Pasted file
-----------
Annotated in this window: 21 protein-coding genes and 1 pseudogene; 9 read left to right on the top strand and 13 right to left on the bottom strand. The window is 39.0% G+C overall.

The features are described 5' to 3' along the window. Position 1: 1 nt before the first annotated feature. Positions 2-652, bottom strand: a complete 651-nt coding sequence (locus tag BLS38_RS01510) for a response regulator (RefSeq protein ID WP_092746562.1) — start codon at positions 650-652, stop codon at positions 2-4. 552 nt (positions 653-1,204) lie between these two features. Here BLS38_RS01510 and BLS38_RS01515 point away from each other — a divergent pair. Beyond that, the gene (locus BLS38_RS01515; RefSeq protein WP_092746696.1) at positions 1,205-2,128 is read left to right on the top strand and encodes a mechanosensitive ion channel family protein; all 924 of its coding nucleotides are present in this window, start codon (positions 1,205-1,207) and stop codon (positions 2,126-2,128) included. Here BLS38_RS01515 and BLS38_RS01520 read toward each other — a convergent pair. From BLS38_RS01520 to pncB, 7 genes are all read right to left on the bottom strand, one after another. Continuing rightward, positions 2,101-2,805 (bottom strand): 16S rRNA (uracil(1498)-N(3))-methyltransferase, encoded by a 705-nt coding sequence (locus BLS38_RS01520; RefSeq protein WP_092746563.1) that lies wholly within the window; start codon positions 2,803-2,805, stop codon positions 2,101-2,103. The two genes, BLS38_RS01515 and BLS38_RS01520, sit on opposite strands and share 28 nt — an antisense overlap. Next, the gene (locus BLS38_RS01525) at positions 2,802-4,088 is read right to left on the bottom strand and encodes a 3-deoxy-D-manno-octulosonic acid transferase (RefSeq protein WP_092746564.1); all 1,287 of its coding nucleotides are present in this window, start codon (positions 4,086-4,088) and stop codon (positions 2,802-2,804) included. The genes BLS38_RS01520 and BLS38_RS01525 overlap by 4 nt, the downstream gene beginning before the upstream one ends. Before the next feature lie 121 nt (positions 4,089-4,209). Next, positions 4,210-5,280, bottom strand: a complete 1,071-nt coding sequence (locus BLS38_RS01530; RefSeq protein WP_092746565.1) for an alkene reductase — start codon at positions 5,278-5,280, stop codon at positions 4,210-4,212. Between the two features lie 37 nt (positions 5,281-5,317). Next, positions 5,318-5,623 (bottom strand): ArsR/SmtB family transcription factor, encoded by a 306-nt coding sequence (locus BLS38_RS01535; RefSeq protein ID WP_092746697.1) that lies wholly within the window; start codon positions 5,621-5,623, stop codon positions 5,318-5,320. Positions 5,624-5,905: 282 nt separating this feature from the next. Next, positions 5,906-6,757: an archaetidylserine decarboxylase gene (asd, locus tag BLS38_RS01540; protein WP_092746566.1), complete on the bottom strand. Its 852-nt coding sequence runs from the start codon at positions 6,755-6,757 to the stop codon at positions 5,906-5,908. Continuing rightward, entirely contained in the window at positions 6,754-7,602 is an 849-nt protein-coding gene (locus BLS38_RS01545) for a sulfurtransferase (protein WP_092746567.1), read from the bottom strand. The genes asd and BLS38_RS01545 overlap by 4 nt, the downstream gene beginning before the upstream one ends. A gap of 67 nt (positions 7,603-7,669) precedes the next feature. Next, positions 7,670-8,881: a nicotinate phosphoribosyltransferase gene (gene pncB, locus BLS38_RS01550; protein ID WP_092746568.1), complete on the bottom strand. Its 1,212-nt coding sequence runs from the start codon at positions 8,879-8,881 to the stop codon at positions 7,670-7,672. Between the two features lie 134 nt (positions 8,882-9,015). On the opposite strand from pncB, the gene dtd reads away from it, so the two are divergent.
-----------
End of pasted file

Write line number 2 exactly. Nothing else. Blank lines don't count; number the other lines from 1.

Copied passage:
The features are described 5' to 3' along the window. Position 1: 1 nt before the first annotated feature. Positions 2-652, bottom strand: a complete 651-nt coding sequence (locus tag BLS38_RS01510) for a response regulator (RefSeq protein ID WP_092746562.1) — start codon at positions 650-652, stop codon at positions 2-4. 552 nt (positions 653-1,204) lie between these two features. Here BLS38_RS01510 and BLS38_RS01515 point away from each other — a divergent pair. Beyond that, the gene (locus BLS38_RS01515; RefSeq protein WP_092746696.1) at positions 1,205-2,128 is read left to right on the top strand and encodes a mechanosensitive ion channel family protein; all 924 of its coding nucleotides are present in this window, start codon (positions 1,205-1,207) and stop codon (positions 2,126-2,128) included. Here BLS38_RS01515 and BLS38_RS01520 read toward each other — a convergent pair. From BLS38_RS01520 to pncB, 7 genes are all read right to left on the bottom strand, one after another. Continuing rightward, positions 2,101-2,805 (bottom strand): 16S rRNA (uracil(1498)-N(3))-methyltransferase, encoded by a 705-nt coding sequence (locus BLS38_RS01520; RefSeq protein WP_092746563.1) that lies wholly within the window; start codon positions 2,803-2,805, stop codon positions 2,101-2,103. The two genes, BLS38_RS01515 and BLS38_RS01520, sit on opposite strands and share 28 nt — an antisense overlap. Next, the gene (locus BLS38_RS01525) at positions 2,802-4,088 is read right to left on the bottom strand and encodes a 3-deoxy-D-manno-octulosonic acid transferase (RefSeq protein WP_092746564.1); all 1,287 of its coding nucleotides are present in this window, start codon (positions 4,086-4,088) and stop codon (positions 2,802-2,804) included. The genes BLS38_RS01520 and BLS38_RS01525 overlap by 4 nt, the downstream gene beginning before the upstream one ends. Before the next feature lie 121 nt (positions 4,089-4,209). Next, positions 4,210-5,280, bottom strand: a complete 1,071-nt coding sequence (locus BLS38_RS01530; RefSeq protein WP_092746565.1) for an alkene reductase — start codon at positions 5,278-5,280, stop codon at positions 4,210-4,212. Between the two features lie 37 nt (positions 5,281-5,317). Next, positions 5,318-5,623 (bottom strand): ArsR/SmtB family transcription factor, encoded by a 306-nt coding sequence (locus BLS38_RS01535; RefSeq protein ID WP_092746697.1) that lies wholly within the window; start codon positions 5,621-5,623, stop codon positions 5,318-5,320. Positions 5,624-5,905: 282 nt separating this feature from the next. Next, positions 5,906-6,757: an archaetidylserine decarboxylase gene (asd, locus tag BLS38_RS01540; protein WP_092746566.1), complete on the bottom strand. Its 852-nt coding sequence runs from the start codon at positions 6,755-6,757 to the stop codon at positions 5,906-5,908. Continuing rightward, entirely contained in the window at positions 6,754-7,602 is an 849-nt protein-coding gene (locus BLS38_RS01545) for a sulfurtransferase (protein WP_092746567.1), read from the bottom strand. The genes asd and BLS38_RS01545 overlap by 4 nt, the downstream gene beginning before the upstream one ends. A gap of 67 nt (positions 7,603-7,669) precedes the next feature. Next, positions 7,670-8,881: a nicotinate phosphoribosyltransferase gene (gene pncB, locus BLS38_RS01550; protein ID WP_092746568.1), complete on the bottom strand. Its 1,212-nt coding sequence runs from the start codon at positions 8,879-8,881 to the stop codon at positions 7,670-7,672. Between the two features lie 134 nt (positions 8,882-9,015). On the opposite strand from pncB, the gene dtd reads away from it, so the two are divergent.